The importance of nothing

Jeremy Webb in Delancey Place:

We have heard that when it arrived in Europe, zero was treated with suspicion. We don’t think of the absence of sound as a type of sound, so why should the absence of numbers be a number, argued its detractors. It took centuries for zero to gain acceptance. It is certainly not like other numbers. To work with it requires some tough intellectual contortions, as mathemati­cian Ian Stewart explains.

“Nothing is more interesting than nothing, nothing is more puzzling than nothing, and nothing is more important than nothing. For mathematicians, nothing is one of their favorite topics, a veritable Pandora’s box of curiosities and paradoxes. What lies at the heart of mathematics? You guessed it: nothing.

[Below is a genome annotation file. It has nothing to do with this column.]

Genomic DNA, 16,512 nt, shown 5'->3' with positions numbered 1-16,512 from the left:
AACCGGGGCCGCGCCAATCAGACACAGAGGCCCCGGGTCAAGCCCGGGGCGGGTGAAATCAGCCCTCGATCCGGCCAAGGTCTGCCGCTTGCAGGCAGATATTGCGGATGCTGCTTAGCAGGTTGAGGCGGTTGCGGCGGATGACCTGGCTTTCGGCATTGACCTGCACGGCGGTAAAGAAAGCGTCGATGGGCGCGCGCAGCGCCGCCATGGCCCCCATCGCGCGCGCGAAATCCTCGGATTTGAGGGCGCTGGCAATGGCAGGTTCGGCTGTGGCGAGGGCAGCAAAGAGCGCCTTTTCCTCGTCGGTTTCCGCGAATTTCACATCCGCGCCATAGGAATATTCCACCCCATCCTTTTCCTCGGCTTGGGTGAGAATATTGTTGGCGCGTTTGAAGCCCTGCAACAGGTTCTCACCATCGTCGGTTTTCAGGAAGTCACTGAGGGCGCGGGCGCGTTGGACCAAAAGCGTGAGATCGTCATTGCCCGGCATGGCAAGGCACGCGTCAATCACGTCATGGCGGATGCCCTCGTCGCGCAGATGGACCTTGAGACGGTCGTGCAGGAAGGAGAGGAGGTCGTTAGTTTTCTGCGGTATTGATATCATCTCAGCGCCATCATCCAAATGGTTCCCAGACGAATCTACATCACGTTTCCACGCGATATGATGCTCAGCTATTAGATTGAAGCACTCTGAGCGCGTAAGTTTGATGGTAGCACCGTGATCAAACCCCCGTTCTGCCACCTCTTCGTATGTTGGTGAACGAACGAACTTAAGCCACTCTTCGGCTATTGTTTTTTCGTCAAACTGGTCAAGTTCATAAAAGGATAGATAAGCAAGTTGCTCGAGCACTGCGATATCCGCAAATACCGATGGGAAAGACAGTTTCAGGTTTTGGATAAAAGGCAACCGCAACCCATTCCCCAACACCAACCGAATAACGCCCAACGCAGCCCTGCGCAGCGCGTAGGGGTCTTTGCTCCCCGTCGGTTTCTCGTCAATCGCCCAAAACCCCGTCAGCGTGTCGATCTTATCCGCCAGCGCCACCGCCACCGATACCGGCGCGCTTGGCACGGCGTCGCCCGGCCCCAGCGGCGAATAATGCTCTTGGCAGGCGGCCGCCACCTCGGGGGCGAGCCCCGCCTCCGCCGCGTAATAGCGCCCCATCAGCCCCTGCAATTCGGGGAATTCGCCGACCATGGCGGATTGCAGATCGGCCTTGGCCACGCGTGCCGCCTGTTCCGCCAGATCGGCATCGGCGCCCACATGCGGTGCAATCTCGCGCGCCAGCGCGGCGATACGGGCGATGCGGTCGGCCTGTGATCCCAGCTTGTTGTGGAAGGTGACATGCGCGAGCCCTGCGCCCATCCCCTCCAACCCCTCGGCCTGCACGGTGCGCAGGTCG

“Word games like this are almost irresistible when you talk about nothing, but in the case of math this is cheat­ing slightly. What lies at the heart of math is related to nothing, but isn’t quite the same thing. ‘Nothing’ is ­well, nothing. A void. Total absence of thingness. Zero, however, is definitely a thing. It is a number. It is, in fact, the number you get when you count your oranges and you haven’t got any. And zero has caused mathematicians more heartache, and given them more joy, than any other number.

“Zero, as a symbol, is part of the wonderful invention of ‘place notation.’ Early notations for numbers were weird and wonderful, a good example being Roman numerals, in which the number 1,998 comes out as MCMXCVIII ­one thousand (M) plus one hundred less than a thousand (CM) plus ten less than a hundred (XC) plus five (V) plus one plus one plus one (III). Try doing arithmetic with that lot. So the symbols were used to record numbers, while calculations were done using the abacus, piling up stones in rows in the sand or moving beads on wires.

More here.